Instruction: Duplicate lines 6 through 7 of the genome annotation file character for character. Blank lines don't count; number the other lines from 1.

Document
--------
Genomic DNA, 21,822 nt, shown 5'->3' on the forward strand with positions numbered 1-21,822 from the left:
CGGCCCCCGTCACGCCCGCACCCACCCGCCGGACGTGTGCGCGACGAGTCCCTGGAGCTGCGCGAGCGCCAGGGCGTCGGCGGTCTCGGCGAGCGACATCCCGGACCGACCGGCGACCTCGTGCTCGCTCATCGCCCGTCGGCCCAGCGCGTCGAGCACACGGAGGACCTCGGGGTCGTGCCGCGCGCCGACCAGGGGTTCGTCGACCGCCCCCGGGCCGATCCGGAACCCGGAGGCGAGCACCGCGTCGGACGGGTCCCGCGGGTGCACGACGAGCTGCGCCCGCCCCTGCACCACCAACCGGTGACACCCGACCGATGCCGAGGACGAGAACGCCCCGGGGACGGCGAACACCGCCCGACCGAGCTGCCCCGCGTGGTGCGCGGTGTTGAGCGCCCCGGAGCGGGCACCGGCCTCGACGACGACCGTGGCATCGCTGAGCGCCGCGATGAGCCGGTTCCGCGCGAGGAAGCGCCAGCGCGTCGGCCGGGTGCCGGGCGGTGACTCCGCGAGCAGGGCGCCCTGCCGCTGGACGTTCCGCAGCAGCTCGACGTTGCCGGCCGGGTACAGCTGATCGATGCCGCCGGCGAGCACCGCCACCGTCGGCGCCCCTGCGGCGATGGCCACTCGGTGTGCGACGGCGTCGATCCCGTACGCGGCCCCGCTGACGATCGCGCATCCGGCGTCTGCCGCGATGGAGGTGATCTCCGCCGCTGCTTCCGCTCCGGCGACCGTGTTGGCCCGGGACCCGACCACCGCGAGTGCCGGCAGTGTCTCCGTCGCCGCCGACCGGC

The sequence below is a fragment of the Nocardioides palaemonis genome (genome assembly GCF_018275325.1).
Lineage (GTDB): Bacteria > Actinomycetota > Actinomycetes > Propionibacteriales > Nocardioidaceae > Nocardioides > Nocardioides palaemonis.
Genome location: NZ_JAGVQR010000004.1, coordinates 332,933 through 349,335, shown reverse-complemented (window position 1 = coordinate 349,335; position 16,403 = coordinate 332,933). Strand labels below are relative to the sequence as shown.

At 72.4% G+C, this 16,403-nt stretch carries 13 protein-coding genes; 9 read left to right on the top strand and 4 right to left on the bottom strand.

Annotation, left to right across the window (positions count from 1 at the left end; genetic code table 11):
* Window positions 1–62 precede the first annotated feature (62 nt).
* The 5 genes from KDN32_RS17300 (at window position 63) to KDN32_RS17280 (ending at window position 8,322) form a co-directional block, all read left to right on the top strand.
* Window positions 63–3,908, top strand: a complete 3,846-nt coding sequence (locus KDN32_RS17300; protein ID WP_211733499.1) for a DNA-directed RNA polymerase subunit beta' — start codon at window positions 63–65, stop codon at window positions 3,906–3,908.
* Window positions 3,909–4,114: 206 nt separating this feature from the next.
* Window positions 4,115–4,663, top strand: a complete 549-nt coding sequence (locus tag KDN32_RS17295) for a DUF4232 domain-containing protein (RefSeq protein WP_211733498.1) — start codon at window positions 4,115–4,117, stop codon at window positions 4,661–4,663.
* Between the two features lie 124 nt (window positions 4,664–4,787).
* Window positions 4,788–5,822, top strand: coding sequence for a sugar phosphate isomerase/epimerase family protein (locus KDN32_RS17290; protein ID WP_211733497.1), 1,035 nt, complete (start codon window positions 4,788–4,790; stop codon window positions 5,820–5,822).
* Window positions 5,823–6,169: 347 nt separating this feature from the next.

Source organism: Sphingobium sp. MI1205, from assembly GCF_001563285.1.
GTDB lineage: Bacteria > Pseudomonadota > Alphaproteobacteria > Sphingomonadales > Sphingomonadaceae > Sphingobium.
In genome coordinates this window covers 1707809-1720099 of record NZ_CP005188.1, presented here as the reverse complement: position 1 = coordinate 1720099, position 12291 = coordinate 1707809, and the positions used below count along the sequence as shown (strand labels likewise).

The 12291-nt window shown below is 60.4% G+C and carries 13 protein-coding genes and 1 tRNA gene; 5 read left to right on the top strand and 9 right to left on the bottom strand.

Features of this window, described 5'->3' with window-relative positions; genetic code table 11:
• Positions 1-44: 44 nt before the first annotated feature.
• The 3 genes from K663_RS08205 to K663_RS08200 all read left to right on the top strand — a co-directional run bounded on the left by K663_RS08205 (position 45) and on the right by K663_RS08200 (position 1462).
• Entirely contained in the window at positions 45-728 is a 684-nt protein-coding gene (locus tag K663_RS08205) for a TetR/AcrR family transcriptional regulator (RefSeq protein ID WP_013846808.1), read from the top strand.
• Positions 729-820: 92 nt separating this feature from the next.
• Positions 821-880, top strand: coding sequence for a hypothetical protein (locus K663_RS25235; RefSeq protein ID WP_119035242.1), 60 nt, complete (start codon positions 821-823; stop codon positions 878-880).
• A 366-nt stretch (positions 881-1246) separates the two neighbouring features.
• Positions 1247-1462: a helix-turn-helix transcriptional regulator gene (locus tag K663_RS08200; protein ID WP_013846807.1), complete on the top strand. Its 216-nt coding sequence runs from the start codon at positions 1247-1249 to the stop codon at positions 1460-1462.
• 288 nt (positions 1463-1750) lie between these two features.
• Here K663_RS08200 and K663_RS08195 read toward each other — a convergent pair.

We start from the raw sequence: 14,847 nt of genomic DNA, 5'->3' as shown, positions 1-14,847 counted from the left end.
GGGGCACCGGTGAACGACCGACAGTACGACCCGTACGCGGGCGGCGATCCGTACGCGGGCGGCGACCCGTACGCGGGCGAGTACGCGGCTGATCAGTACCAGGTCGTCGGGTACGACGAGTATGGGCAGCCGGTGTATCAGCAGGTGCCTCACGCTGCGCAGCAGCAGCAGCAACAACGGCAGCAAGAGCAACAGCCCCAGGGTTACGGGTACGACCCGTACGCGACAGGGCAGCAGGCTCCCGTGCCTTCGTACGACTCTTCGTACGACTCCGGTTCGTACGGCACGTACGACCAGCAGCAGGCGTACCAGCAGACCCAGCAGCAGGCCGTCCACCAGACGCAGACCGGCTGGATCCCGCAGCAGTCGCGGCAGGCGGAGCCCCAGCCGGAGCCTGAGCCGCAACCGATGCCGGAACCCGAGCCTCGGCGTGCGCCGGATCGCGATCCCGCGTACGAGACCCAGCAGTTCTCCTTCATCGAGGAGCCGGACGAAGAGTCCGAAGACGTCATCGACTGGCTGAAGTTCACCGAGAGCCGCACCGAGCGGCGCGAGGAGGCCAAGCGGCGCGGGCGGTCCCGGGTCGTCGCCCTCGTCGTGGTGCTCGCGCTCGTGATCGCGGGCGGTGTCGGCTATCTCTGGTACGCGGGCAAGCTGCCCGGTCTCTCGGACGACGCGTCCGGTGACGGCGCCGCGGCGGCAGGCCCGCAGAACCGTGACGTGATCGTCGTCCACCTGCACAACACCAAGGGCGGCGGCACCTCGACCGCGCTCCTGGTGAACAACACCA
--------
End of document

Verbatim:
At 72.4% G+C, this 16,403-nt stretch carries 13 protein-coding genes; 9 read left to right on the top strand and 4 right to left on the bottom strand.

Annotation, left to right across the window (positions count from 1 at the left end; genetic code table 11):